Review: Asahi – “Head Above Water”

Asahi’s Head Above Water may be more fittingly titled Head Above Air. The debut full-length from the Seattle sextet is often a statement in just how light and feathery three guitars and four delicate voices can sound while still falling under the umbrella of pop melody. During the course of Low’s, that band has lent a magical and almost religious tone to these sorts of statements and explorations. While Asahi surely could draw comparisons to Low, this band also presents songs that are more traditionally grounded in pop-rock earth, more conscious of slipping a radio-ready hook into a refrain of angelic voices or shimmering guitars.

Some of the best offerings on Head Above Water, howver, may be the ones where the band is more willing to forego the pop formulas and just settle into more free-form or ethereal settings. The opening track, “Baltimore,” is a wonderful example of this, a fragile flower of a song that unfurls itself slowly and layer by layer. It’s here that we’re introduced not only to the band’s instrumental components — three parts interwoven guitar, two parts piano and keyboard, one part bass and subtle drums — but also to its surprising ability to craft vocal bridges and harmonies. Male and female vocals float in and out of the mix, creating a dense but poppy backdrop where emotions cling to the soft inflections of several voiceboxes.

“Westward Expansion” soars through a similar craftiness with vocals, the breathy backing of Kelly McDougall being the perfect supplement to the loneliness in Tomo Nakayama’s voice. When the two sing, “I’ll send you postcards with no return address / No hello, a single stamp / Impersonal pictures of landscapes and freeways and ghost towns for you,” it’s almost spellbinding. Even if the song were repeated 11 times over, constituting the entirety of Head Above Water, you’d think the record was incredible.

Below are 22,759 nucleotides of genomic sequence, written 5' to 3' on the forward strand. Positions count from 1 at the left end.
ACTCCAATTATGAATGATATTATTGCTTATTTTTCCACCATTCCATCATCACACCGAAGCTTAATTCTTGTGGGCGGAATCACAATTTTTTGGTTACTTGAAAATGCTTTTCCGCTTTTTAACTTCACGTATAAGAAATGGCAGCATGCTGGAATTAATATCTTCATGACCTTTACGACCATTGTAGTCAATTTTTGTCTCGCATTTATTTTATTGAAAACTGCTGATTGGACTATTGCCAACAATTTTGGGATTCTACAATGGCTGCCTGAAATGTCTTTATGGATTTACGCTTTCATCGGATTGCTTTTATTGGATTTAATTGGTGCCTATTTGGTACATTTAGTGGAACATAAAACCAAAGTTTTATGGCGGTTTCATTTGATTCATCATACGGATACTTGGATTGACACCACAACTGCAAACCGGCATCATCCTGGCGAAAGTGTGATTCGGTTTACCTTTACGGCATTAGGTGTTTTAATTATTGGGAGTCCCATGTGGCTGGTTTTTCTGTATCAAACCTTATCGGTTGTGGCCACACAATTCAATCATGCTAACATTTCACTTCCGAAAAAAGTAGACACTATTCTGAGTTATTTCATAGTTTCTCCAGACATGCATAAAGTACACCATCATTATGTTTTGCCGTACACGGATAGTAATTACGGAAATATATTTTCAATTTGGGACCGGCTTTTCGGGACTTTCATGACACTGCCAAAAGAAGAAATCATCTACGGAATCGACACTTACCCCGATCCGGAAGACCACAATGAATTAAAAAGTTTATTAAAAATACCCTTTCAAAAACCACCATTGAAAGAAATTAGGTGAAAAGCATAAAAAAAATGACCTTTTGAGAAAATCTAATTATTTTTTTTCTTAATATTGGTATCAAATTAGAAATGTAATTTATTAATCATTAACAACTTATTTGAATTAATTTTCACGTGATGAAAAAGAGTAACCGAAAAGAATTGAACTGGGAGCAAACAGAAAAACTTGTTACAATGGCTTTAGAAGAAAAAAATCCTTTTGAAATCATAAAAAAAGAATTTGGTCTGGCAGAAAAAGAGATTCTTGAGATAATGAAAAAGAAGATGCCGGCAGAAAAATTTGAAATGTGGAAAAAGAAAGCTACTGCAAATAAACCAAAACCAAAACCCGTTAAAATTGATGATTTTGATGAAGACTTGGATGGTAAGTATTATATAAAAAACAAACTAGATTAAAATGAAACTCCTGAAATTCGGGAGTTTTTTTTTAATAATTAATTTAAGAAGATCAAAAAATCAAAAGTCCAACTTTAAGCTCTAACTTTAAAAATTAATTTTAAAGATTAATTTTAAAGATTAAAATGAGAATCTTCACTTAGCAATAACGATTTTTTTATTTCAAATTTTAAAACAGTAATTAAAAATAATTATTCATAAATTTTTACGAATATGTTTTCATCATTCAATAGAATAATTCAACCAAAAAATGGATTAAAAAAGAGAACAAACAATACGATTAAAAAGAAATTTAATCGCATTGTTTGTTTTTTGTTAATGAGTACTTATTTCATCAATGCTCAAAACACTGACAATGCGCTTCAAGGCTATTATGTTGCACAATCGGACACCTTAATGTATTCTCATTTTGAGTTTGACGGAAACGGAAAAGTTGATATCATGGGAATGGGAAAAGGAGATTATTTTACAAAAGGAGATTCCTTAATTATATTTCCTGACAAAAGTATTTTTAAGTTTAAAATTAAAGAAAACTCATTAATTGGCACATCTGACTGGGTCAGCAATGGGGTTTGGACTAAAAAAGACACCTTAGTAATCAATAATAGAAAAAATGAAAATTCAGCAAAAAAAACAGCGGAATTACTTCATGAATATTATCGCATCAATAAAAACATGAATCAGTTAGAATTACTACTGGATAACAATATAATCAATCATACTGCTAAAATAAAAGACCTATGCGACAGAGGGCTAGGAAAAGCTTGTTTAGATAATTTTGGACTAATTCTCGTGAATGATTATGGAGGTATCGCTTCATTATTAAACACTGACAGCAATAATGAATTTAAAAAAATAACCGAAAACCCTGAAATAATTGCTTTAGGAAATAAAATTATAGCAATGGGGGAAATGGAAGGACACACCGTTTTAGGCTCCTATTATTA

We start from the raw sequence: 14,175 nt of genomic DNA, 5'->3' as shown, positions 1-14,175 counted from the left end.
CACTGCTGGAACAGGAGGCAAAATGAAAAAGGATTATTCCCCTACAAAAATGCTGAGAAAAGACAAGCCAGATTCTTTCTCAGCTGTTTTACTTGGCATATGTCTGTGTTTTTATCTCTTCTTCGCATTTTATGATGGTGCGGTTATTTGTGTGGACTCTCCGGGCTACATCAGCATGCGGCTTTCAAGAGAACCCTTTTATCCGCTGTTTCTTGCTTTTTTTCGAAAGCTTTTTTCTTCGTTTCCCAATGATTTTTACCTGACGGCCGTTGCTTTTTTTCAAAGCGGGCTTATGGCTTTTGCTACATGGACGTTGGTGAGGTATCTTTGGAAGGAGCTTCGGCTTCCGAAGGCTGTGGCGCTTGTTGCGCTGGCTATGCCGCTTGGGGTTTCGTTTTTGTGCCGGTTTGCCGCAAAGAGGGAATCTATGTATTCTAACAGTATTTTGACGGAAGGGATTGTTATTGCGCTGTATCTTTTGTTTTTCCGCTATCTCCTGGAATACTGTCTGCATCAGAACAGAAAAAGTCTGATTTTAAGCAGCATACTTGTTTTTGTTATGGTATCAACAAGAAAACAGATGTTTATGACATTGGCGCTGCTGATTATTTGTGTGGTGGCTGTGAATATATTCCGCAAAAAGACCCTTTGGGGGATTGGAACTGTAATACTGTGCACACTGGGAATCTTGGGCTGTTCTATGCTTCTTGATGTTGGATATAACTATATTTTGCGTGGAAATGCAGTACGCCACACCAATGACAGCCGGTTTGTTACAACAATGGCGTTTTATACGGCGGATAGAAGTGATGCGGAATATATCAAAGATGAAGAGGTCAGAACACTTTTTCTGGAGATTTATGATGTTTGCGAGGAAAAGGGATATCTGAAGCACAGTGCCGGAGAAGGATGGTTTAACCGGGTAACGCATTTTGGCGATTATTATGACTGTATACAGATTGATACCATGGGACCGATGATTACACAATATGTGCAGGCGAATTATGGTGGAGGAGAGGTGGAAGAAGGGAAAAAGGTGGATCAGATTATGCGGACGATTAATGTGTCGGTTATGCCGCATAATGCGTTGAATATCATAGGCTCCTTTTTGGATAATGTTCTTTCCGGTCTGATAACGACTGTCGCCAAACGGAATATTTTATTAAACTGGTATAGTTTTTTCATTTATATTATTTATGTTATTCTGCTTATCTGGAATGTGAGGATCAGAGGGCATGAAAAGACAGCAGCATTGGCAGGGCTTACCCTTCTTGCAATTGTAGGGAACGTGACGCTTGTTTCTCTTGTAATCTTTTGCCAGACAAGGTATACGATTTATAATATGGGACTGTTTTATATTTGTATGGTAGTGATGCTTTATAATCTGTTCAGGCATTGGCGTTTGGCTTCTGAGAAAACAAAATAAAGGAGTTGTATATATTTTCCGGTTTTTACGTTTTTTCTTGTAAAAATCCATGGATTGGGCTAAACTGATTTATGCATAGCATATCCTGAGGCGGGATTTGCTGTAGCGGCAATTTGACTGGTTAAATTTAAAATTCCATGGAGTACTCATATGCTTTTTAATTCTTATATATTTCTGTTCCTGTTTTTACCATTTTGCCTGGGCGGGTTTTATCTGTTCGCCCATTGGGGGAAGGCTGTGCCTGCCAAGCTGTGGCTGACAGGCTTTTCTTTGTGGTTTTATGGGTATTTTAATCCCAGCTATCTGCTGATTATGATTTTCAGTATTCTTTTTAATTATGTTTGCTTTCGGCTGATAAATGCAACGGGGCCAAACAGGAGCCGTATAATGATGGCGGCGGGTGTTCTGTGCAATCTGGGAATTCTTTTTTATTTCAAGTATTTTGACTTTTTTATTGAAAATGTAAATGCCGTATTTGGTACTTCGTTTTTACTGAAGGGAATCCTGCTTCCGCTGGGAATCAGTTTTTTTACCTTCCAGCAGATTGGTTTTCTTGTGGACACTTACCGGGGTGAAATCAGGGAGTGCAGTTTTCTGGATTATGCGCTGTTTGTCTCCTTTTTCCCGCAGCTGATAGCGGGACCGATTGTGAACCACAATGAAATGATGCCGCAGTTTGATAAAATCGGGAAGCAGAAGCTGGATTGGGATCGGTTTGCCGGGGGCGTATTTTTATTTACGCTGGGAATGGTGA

An almost equally engaging moment comes with the heartbreaking “Song for an Absent Friend.” Accompanied only by a slowly and carefully finger-picked acoustic guitar, the song’s lyrical delivery is spare, straight-forward, and bathed in a naked beauty, the sort of ballad that would catch the attention of Tim Buckley were he alive to hear it.

After delivering a handful of really impacting and lush pop songs in the first half of Head Above Water, Asahi weakens briefly in its second half, though not for lack of trying. There’s a bridge in the record’s title track where Nakayama and McDougall wail, in unison, “Don’t cling so tightly” in a way that sends chills up your spine. But the bridge falls in the middle of a lackluster song, one that — despite gorgeous offerings from bass and piano — lacks the emotional punch of what surrounds it.

“Every Night,” which follows the title track, is also a slight mishap. Starting with a sample of someone mouthing a hip-hop drum beat, the track never really hits its stride, with out-of-place keyboard noodling and predictable guitar shuffling calling the listener’s attention away from the song’s lyrics and Nakayama’s delivery.

The band redeems itself with the bouncy pop romp of “I Fought the Dragon,” which is a great way to shake the listener up before the atmospheric longing of the “Lights Out,” one of the record’s finest tracks. In that song, Nakayama’s voice is barely a whisper as — amid devastating, almost distant backing vocals and incredible though restrained contributions from guitar — he sings, “Lights out, it’s getting late / We all have somewhere to go / Make no mistake this is not why they’re taking you home.”

The record closes with “Grave of the Fireflies,” a counterpart to the album-opening “Baltimore” that features vocals giving final proof, if any more were needed, that the band must be madly in love with both Grace and Sketches for My Sweetheart the Drunk. A last-minute choral offering from all of the band’s vocalists — part mournful chant and part soft reprise — seals the record and is no less than majestic.

Head Above Water is not without its lulls, but it’s also not without moments that critics would call “transcendent” if displayed by an act with more years of experience or renown under its wings. Without a doubt, the wings this Seattle-based sextet displays on its first record proper will guide it as it grows to join the songs it has already sent off, fluttering and floating, into the sky. – Delusions of Adequacy, Nov. 17, 2003

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